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Frailty and cardiovascular outcomes in the National Health and Aging Trends Study.

Damluji AA, Chung SE, Xue QL, Hasan RK, Moscucci M, Forman DE, Bandeen-Roche K, Batchelor W, Walston JD, Resar JR, Gerstenblith G. Frailty and cardiovascular outcomes in the National Health and Aging Trends Study. European heart journal. 2021 Oct 1; 42(37):3856-3865.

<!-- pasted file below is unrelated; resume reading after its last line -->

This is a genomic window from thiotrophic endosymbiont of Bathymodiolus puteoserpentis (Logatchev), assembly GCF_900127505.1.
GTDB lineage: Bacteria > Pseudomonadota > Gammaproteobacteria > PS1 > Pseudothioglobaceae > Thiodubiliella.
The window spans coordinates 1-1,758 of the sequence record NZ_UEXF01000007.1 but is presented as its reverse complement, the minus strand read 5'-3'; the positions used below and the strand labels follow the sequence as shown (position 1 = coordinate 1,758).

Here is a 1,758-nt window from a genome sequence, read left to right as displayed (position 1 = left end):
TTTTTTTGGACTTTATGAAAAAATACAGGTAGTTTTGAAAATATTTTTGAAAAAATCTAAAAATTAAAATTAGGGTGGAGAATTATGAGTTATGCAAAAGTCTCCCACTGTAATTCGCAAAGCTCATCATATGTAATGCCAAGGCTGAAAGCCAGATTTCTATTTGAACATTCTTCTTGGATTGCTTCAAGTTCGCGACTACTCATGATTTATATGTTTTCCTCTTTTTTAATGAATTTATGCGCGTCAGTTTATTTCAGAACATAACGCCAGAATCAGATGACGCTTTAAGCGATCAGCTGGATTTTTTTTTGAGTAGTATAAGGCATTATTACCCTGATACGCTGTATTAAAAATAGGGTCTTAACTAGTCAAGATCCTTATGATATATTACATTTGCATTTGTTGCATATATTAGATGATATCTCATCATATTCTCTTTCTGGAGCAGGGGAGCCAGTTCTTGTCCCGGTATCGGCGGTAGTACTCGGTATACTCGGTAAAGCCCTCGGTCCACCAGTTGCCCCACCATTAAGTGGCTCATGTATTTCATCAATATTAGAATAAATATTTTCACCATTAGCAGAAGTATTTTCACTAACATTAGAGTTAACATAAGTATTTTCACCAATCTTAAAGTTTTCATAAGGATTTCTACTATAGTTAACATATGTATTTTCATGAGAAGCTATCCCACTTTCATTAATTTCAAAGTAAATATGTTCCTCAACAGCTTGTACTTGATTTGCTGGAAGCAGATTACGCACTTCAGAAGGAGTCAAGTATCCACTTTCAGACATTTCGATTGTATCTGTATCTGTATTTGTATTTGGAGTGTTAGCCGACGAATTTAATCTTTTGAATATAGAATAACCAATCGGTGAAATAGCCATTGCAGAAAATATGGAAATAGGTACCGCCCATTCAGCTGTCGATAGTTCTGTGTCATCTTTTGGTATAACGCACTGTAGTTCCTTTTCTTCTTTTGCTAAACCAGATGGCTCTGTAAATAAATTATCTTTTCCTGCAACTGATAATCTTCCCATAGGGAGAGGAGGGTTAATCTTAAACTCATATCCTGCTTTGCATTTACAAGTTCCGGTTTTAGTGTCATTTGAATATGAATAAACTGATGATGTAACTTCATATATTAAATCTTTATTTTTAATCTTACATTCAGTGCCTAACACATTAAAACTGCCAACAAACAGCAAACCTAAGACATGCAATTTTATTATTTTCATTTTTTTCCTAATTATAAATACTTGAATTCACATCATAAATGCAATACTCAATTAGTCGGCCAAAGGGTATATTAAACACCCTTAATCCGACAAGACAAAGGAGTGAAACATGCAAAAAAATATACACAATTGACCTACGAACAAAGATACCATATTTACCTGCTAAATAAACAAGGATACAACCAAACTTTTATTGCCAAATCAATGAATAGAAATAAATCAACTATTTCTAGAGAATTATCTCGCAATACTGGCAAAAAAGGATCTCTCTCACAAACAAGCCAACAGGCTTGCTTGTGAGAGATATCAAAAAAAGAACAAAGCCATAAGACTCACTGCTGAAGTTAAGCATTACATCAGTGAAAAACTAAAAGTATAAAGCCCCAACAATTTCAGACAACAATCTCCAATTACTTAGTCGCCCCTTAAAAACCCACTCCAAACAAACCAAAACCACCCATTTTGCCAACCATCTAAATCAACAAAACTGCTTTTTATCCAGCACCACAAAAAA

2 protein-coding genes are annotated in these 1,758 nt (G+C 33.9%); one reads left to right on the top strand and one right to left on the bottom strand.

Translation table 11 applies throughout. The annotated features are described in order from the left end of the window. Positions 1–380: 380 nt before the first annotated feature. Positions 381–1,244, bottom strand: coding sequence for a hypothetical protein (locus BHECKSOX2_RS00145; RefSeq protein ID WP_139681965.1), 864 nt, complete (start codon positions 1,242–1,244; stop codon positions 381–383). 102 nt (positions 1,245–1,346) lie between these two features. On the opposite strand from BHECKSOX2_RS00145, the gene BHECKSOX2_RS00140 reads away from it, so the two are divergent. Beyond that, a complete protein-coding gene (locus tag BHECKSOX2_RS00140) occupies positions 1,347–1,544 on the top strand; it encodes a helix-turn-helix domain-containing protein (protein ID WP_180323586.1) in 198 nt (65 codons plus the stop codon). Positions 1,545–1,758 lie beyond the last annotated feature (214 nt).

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AIMS: Physical frailty is a commonly encountered geriatric syndrome among older adults without coronary heart disease (CHD). The impact of frailty on the incidence of long-term cardiovascular outcomes is not known.We aimed to evaluate the long-term association of frailty, measured by the Fried frailty phenotype, with all-cause-mortality and MACE among older adults without a history of CHD at baseline in the National Health and Aging Trends Study. METHODS AND RESULTS: We used the National Health and Aging Trends Study, a prospective cohort study linked to a Medicare sample. Participants with a prior history of CHD were excluded. Frailty was measured during the baseline visit using the Fried physical frailty phenotype. Cardiovascular outcomes were assessed during a 6-year follow-up.Of the 4656 study participants, 3259 (70%) had no history of CHD 1 year prior to their baseline visit. Compared to those without frailty, subjects with frailty were older (mean age 82.1 vs. 75.1?years, P? < 0.001), more likely to be female (68.3% vs. 54.9%, P? < 0.001), and belong to an ethnic minority. The prevalence of hypertension, falls, disability, anxiety/depression, and multimorbidity was much higher in the frail and pre-frail than the non-frail participants. In a Cox time-to-event multivariable model and during 6-year follow-up, the incidences of death and of each individual cardiovascular outcomes were all significantly higher in the frail than in the non-frail patients including major adverse cardiovascular event (MACE) [hazard ratio (HR) 1.77, 95% confidence interval (CI) 1.53, 2.06], death (HR 2.70, 95% CI 2.16, 3.38), acute myocardial infarction (HR 1.95, 95% CI 1.31, 2.90), stroke (HR 1.71, 95% CI 1.34, 2.17), peripheral vascular disease (HR 1.80, 95% CI 1.44, 2.27), and coronary artery disease (HR 1.35, 95% CI 1.11, 1.65). CONCLUSION: In patients without CHD, frailty is a risk factor for the development of MACEs. Efforts to identify frailty in patients without CHD and interventions to limit or reverse frailty status are needed and, if successful, may limit subsequent adverse cardiovascular events.

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